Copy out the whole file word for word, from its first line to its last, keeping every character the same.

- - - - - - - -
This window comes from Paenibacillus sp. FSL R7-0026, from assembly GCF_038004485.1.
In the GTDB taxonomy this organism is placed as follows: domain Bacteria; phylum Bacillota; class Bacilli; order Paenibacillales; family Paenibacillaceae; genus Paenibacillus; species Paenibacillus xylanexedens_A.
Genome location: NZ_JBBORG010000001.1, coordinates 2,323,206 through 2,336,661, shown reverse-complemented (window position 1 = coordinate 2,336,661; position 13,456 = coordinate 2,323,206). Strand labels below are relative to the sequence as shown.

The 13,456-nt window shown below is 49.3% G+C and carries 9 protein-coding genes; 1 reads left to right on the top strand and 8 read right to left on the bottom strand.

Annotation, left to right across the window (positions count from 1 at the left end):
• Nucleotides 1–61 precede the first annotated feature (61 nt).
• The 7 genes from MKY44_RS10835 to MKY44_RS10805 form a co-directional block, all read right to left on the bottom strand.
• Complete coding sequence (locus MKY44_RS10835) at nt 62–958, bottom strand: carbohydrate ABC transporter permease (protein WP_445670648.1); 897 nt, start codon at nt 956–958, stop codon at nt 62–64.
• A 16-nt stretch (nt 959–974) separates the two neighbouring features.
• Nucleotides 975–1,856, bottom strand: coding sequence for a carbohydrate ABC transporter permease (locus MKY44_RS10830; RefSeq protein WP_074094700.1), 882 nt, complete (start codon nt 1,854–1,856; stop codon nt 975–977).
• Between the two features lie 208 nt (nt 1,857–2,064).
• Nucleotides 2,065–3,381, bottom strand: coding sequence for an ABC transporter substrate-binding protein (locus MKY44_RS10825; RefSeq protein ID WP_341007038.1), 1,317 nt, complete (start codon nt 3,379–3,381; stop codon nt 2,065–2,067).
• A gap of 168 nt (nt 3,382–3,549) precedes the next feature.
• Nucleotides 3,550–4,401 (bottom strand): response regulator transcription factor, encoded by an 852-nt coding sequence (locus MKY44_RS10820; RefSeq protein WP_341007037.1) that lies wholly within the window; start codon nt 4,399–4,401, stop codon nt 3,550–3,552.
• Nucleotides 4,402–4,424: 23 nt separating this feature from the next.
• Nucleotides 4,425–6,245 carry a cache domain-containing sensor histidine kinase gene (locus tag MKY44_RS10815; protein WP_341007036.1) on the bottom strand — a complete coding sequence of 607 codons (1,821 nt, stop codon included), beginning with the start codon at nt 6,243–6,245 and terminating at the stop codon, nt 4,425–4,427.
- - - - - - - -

This window comes from Paenibacillus sp. FSL R7-0026, from assembly GCF_038004485.1.
In the GTDB taxonomy this organism is placed as follows: domain Bacteria; phylum Bacillota; class Bacilli; order Paenibacillales; family Paenibacillaceae; genus Paenibacillus; species Paenibacillus xylanexedens_A.
Genome location: NZ_JBBORG010000001.1, coordinates 2,323,206 through 2,336,661, shown reverse-complemented (window position 1 = coordinate 2,336,661; position 13,456 = coordinate 2,323,206). Strand labels below are relative to the sequence as shown.

The 13,456-nt window shown below is 49.3% G+C and carries 9 protein-coding genes; 1 reads left to right on the top strand and 8 read right to left on the bottom strand.

Annotation, left to right across the window (positions count from 1 at the left end):
• Nucleotides 1–61 precede the first annotated feature (61 nt).
• The 7 genes from MKY44_RS10835 to MKY44_RS10805 form a co-directional block, all read right to left on the bottom strand.
• Complete coding sequence (locus MKY44_RS10835) at nt 62–958, bottom strand: carbohydrate ABC transporter permease (protein WP_445670648.1); 897 nt, start codon at nt 956–958, stop codon at nt 62–64.
• A 16-nt stretch (nt 959–974) separates the two neighbouring features.
• Nucleotides 975–1,856, bottom strand: coding sequence for a carbohydrate ABC transporter permease (locus MKY44_RS10830; RefSeq protein WP_074094700.1), 882 nt, complete (start codon nt 1,854–1,856; stop codon nt 975–977).
• Between the two features lie 208 nt (nt 1,857–2,064).
• Nucleotides 2,065–3,381, bottom strand: coding sequence for an ABC transporter substrate-binding protein (locus MKY44_RS10825; RefSeq protein ID WP_341007038.1), 1,317 nt, complete (start codon nt 3,379–3,381; stop codon nt 2,065–2,067).
• A gap of 168 nt (nt 3,382–3,549) precedes the next feature.
• Nucleotides 3,550–4,401 (bottom strand): response regulator transcription factor, encoded by an 852-nt coding sequence (locus MKY44_RS10820; RefSeq protein WP_341007037.1) that lies wholly within the window; start codon nt 4,399–4,401, stop codon nt 3,550–3,552.
• Nucleotides 4,402–4,424: 23 nt separating this feature from the next.
• Nucleotides 4,425–6,245 carry a cache domain-containing sensor histidine kinase gene (locus tag MKY44_RS10815; protein WP_341007036.1) on the bottom strand — a complete coding sequence of 607 codons (1,821 nt, stop codon included), beginning with the start codon at nt 6,243–6,245 and terminating at the stop codon, nt 4,425–4,427.